Question #9c6e9

1 Answer
Apr 25, 2017

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Rule of thumb: "Anytime an object applies a force to another object, there is an equal and opposite force back on the original object."

A : No because these forces are acting on the same object, the book. (see link below)

B: Same. These are the forces on the block.

C: Electrons don't actually spin round nuclei like in planetary motion, but if you choose to model it that way, then the charges interact directly through action at a distance and are direct equal and opposite pairs.

D: There are a bunch of intermediate forces here eg the jumper is pulling down on the ropes on the chute, they are pulling him up. So the arrow at the top should really pair the chute with the body of air that is applying the brake force. The other thing is you can't say they are equal because maybe the jumper is accelerating or decelerating. Hopefully neither of course.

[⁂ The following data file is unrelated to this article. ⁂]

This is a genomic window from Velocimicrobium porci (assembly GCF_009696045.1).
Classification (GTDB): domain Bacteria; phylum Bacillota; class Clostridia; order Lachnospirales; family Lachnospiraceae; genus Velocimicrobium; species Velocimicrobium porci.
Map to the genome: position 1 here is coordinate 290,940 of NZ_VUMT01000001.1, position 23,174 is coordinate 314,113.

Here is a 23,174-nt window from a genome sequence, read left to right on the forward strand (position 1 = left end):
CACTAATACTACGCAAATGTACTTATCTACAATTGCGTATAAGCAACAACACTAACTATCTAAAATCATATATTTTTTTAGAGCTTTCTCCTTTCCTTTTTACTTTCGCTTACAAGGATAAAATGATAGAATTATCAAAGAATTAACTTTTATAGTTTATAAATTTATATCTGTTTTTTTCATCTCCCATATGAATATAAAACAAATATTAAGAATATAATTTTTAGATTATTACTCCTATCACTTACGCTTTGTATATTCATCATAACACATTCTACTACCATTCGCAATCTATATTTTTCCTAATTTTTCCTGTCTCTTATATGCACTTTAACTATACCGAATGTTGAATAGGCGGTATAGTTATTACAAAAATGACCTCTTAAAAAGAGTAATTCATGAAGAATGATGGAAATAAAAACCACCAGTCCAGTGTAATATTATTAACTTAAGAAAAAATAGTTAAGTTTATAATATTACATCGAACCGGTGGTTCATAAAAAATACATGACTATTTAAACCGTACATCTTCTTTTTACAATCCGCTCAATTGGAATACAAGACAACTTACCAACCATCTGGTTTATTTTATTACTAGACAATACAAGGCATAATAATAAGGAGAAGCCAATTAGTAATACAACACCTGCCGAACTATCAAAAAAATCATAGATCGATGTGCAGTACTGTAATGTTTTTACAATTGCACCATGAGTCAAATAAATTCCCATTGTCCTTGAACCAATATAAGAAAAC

I copied the first and also this tidbit from here

"There is one ultra important thing to remember when you are looking at action-reaction pairs.

The two forces that you are looking at are each acting on different objects!
If you are examining what you think are action-reaction forces, and they are both acting on the same object, they are not."